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Title: The high temperature deformation of uranium dioxide fuel material
Author: Reynolds, G. L.
Awarding Body: University College of Swansea
Current Institution: Swansea University
Date of Award: 1978
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The creep deformation of metals and non-metals is reviewed and the various models . discussed. The different modes of deformation are considered separately. Theories of creep due to dislocation movement are presented and experimental investigation into this type of creep considered. The diffusional creep of metals and ceramics is reviewed and its inhibition by second phase particles and interfacial processes are discussed. Creep fracture is considered and models of failure are reviewed in the light of the many papers on this wide subject. The chemical and defect structure of uranium dioxide is briefly described. The thermal creep of uranium dioxide is reviewed and the effect of environmental conditions on the creep properties considered. Results of compression creep tests carried out on stoichiometric uranium dioxide are presented. Above a transition stress of approximately 70 MN/m2 the rates vary strongly with stress in accord with theories of creep based on dislocation models, the value of the stress index being '6. The temperature dependence of the creep rate at high stress results in an activation energy for the process of 5.2 x 105 J/mole K. In the high stress region it is shown that the fine grain material has the greatest creep strength. This strengthening is considered in terms of the path length which dislocations move before meeting the barrier of a grain boundary. It is shown that at high temperature this effect is reduced. The threshold stress, below which diffusion creep becomes rate controlling, is shown to be affected by deviation from stoichiometry. It is considered that the excess oxygen can promote slip on additional slip systems. Creep fracture processes in stoichiometric and non-stoichiometric uranium dioxide are studied in some detail. At high strain rates fracture occurs by the propogation of triple point cracks which extend over large distances along grain boundaries. At lower strain rates the process involves the growth of rounded cavities on boundaries parallel to the compression axis. The growth of these is considered to result from vacancy condensation. The driving force for this process is considered to be the generated tensile components of the applied stress. It is shown that non-stoichiometric and large grained material is more susceptible to creep damage. This result is attributed to the increase in grain boundary off-sets in large grained material and an increase in the ease of sliding in the non-stoichiometric material. The effect of small additions of Nb205 on the creep properties of uranium dioxide fuel material has been examined. It is shown that the creep rate of uranium dioxide is markedly affected by these additions. The effect is to increase the effective diffusivities by several orders of magnitude over that of undoped material. It is considered that the dopant additions affect diffusional creep by the modification of the defect structure. It is shown that some agreement exists between the experimental observations and diffusivities calculated using existing models of the defect structure of hyperstoichiometric uranium dioxide. The anelastic creep behaviour of uranium dioxide in the form of springs, has been investigated. The transient strain is considered to result from the bowing of pinned dislocations. Removal of small amounts of the applied stress results in some cases in a period of negative creep. The experimental strain/time curves are shown to agree with curves computed from a consideration of the distribution of dislocation links within the material. A deformation map showing the boundaries of the various deformation mechanisms has been constructed using experimentally determined constitutive equations. This is a result of experimental work carried out in one laboratory (B.N.L.) on identical material.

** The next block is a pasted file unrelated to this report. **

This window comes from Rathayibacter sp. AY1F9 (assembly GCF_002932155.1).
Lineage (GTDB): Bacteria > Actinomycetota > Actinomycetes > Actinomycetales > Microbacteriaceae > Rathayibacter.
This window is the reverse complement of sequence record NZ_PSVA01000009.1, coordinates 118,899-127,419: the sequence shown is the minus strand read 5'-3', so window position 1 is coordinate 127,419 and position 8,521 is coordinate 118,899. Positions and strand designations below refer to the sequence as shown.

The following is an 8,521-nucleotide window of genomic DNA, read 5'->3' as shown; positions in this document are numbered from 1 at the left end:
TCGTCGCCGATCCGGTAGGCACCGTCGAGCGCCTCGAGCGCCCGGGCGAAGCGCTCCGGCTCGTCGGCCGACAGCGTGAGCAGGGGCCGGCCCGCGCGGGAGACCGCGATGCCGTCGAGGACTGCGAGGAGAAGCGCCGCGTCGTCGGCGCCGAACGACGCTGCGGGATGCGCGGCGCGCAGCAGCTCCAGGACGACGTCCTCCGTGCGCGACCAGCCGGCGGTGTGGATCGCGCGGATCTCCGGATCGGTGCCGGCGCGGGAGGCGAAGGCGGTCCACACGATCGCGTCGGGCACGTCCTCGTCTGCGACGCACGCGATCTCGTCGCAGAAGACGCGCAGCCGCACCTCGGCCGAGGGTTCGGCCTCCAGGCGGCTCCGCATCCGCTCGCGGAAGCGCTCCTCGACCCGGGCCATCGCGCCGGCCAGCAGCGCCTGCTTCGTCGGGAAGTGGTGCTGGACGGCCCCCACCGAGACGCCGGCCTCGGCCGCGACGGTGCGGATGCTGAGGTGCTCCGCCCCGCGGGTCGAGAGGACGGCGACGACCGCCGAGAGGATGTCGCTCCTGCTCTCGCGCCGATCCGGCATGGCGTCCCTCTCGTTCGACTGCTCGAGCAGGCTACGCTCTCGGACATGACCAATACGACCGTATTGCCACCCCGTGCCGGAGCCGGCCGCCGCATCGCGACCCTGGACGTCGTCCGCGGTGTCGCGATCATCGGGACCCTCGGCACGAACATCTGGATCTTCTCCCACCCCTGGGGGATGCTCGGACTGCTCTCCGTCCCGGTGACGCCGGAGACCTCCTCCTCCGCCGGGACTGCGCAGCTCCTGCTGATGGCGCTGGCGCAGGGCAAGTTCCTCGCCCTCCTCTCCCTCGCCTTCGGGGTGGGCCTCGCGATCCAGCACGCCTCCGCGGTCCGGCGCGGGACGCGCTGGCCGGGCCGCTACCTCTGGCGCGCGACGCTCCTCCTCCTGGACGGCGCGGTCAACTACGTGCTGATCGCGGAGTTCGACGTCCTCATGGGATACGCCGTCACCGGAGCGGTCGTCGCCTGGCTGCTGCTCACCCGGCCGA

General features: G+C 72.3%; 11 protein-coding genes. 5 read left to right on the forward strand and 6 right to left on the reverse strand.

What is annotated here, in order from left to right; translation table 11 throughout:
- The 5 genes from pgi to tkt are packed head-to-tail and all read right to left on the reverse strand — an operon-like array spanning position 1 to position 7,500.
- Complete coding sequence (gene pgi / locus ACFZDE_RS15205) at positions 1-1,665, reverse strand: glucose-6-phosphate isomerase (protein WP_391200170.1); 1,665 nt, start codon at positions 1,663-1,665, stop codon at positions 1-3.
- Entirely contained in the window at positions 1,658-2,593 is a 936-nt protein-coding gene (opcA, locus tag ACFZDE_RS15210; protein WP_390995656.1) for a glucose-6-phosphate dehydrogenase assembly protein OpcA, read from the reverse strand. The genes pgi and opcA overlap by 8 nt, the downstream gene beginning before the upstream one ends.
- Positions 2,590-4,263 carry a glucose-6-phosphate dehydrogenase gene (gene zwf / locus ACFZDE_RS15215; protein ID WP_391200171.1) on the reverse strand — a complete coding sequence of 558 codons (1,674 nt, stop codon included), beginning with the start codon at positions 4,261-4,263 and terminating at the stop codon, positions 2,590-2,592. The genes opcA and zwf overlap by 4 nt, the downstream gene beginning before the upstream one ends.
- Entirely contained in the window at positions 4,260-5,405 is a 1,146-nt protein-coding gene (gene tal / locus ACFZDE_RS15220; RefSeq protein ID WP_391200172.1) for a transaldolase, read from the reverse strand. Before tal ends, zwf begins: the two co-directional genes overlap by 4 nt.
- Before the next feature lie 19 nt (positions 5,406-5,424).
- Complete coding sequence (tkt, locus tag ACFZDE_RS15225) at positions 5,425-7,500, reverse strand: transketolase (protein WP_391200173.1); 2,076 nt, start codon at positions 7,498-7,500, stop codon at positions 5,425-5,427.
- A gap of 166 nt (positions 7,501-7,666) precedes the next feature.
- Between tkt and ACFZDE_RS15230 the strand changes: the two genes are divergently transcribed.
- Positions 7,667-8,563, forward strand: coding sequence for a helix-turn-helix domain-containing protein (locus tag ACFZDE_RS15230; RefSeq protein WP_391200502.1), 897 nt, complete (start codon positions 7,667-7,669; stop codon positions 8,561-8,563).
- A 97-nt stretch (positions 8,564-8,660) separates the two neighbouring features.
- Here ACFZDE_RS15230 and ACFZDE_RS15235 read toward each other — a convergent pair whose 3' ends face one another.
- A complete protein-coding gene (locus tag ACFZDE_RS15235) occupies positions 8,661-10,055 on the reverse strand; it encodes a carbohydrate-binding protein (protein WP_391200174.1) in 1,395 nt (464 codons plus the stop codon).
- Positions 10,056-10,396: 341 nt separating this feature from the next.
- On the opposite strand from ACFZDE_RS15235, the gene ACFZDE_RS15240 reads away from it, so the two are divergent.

Supervisor: Not available Sponsor: Not available
Qualification Name: Thesis (Ph.D.) Qualification Level: Doctoral
EThOS ID:  DOI: Not available